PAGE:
When the morning announcements pipe through the walls of Santa Clara High School, students pause, look up for a minute, and listen to what the day has in store for them. But to 16-year-old sophomore Olive Howden, the morning announcements are a daily nuisance. That’s because she’s deaf and uses cochlear implants to help her hear. Olive tells us what it’s like to navigate a full day of high school while struggling to be part of the conversation.
I’m heading to my first class of the day, journalism. There’s so much happening as I’m walking through the hallways.
Simply talking to more than one person at a time is a struggle for me. If you asked me what word I use most often, I would say, "What?" As in, "Can you repeat that?" Because I am constantly missing half of every conversation.
I was born deaf, but I can still hear. Just not the same way as the other 2,000 kids at my high school.
When I was 18 months old, surgeons implanted tiny computers in my cochlea, my inner ears. The cochlear implants work with processors to do my hearing for me. Basically, I have bionic ears. But apparently the things I hear sound "tinny," like listening to something on the other end of a metal tunnel.
At lunch, it's hard to find a quiet place to eat. My friends and I usually sit outside, in the quad. It's still noisy out there, but it's better than the cafeteria. My peers speak at what seems like the speed of light. Somehow, they pick up on things I didn't even realize the person next to me was saying. But my friends are amazing people. They seem to know exactly when to repeat what I didn’t hear.
After lunch, I have AP European History. Some of my teachers—especially the quiet, mumbly ones—wear a microphone I carry around with me. No matter which way they’re facing I can still hear them, because the microphone streams directly to my processors. I couldn’t ignore them if I tried.
But I can't have everyone around me use a microphone. Last year I went to see the school play, and about five minutes in, I realized that I wasn't going to understand a thing. The actors didn't have microphones. So this year I looked up the script online and read the entire thing beforehand.
Freshman year I decided to try something I've always wanted to do. I joined my school’s swim team.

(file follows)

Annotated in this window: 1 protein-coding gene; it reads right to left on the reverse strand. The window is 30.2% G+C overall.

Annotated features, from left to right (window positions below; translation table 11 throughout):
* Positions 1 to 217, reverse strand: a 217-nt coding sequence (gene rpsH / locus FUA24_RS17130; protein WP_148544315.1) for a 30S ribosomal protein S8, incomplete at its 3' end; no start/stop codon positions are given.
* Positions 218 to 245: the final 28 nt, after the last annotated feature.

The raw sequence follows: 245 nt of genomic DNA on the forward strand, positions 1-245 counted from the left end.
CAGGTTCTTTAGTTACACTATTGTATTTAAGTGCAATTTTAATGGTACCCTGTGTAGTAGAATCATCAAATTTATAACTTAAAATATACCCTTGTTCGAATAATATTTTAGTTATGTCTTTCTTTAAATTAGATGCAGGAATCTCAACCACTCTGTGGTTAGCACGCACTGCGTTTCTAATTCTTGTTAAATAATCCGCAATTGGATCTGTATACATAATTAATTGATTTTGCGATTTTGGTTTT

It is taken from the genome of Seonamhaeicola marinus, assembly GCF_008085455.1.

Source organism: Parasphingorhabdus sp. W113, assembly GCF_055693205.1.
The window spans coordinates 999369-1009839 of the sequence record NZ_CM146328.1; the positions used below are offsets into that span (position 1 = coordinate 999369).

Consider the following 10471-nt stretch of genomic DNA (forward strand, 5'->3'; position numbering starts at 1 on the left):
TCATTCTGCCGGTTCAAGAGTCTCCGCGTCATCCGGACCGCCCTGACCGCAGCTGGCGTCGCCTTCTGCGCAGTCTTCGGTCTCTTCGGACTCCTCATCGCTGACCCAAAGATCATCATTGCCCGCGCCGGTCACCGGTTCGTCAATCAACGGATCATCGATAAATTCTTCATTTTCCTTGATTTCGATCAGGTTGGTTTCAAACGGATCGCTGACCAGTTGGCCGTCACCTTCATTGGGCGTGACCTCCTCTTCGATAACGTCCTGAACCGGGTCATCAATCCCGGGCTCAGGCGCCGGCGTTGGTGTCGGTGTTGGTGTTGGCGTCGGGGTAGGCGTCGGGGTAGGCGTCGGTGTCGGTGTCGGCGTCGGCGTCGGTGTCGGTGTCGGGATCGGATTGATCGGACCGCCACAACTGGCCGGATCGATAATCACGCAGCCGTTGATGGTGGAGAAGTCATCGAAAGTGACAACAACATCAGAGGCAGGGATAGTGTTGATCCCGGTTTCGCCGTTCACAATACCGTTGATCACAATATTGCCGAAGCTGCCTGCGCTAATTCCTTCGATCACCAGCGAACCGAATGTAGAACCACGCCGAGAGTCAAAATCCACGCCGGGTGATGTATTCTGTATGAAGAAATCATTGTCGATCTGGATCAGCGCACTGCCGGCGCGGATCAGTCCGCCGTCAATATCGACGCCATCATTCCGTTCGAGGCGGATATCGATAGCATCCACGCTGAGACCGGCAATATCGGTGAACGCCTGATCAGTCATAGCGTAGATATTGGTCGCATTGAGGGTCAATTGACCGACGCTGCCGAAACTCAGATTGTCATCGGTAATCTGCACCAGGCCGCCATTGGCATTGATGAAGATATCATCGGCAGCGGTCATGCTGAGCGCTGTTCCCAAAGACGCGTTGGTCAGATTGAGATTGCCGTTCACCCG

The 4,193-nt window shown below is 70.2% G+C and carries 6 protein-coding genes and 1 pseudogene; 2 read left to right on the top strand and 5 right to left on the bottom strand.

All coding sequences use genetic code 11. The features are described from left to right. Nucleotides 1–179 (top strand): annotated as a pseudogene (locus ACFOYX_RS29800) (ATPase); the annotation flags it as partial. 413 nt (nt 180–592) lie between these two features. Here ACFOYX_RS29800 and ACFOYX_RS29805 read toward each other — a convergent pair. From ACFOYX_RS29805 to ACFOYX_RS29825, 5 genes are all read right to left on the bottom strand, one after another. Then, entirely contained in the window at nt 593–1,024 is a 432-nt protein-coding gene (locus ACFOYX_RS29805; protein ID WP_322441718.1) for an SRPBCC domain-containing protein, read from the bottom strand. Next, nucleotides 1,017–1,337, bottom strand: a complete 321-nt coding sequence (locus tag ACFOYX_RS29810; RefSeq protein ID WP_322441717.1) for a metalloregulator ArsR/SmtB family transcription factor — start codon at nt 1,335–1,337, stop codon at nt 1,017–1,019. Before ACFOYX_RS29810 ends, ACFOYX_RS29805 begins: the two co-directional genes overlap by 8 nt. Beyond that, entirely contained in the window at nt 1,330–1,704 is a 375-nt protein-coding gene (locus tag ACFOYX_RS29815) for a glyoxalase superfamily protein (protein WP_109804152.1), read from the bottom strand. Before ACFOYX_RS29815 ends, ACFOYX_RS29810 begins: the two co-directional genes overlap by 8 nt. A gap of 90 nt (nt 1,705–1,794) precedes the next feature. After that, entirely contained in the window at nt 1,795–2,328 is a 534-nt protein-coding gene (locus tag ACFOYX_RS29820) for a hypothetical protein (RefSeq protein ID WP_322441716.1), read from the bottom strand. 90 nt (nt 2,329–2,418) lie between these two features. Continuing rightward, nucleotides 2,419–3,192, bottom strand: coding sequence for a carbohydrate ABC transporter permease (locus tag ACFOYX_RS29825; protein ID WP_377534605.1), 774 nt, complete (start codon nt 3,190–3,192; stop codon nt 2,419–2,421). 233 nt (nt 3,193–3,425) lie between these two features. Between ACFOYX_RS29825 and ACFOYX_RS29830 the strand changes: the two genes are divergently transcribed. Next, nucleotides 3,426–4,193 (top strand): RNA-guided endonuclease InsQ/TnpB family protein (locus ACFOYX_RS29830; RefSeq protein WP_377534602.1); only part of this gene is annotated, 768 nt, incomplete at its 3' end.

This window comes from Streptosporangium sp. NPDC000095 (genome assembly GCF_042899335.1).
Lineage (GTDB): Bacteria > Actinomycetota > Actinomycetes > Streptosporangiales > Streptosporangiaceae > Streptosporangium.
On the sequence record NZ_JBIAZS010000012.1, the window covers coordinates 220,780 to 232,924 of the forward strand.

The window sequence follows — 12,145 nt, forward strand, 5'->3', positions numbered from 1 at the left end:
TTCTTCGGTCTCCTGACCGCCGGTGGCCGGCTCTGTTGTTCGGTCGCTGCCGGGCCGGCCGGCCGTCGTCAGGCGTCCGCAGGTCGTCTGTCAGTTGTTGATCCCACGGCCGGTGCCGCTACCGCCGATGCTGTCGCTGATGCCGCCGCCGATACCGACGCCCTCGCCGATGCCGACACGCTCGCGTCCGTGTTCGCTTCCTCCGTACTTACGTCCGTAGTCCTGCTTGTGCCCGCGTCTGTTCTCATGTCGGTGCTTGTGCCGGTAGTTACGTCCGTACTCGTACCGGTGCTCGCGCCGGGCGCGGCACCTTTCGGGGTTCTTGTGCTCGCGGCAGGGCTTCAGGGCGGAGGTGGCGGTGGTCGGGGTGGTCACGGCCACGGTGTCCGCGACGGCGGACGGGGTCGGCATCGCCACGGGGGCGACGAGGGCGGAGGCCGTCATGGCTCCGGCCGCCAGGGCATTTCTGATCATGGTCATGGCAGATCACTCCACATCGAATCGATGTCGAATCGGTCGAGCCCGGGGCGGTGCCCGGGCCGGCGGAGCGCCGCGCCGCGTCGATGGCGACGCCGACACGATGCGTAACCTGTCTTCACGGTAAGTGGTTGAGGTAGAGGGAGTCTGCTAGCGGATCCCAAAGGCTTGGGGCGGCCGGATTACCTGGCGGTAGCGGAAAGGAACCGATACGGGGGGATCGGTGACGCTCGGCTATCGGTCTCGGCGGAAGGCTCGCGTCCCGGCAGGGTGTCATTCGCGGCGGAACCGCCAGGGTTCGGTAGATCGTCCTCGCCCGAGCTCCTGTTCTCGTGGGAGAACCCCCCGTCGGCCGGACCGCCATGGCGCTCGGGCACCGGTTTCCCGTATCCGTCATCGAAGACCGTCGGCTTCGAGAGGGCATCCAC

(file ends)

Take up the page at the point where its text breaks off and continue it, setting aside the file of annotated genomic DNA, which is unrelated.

The issue was that my processors aren't waterproof. So I made sure to tell the coach, "Hey, I'm deaf," and she said, "No problem." But there was one small hiccup: I missed one of my very first races. The pool deck was loud and it was cold and rainy, and I didn’t have my processors on.
This wasn't a super tragic moment for me, since I wasn't that invested in the race. But it did remind me that I need to make one thing clear: Cochlear implants are not the same as real hearing.
After a busy day at school, and what feels like an endless amount of "Whats?" and "I can’t hear yous," I come home and I turn my processors off.
In the silence, sound seems imaginary — it's not real. The absence of sound leaves a void. It's so quiet, I can hear it screaming. Without my processors, I can't hear myself breathing or the keyboard clicking as I type. When I speak, I can feel the vibrations in my throat, but I can't hear my voice. It's gone.
Deafness is part of what defines me. I am compensating for my lack of hearing in every interaction of every day. When I'm too tired to focus and feel like I'm missing everything, I want to cry. But, as lonely as it seems, most of the time I forget I'm deaf.
During the day I’m surrounded by noise. At home, I can let the silence drown out the sound. Because silence is a comfort. It's the other half of my world.
Asal Ehsanipour produced this story. For more stories about high school student journalists, tune into our Youth Takeover show on May 3.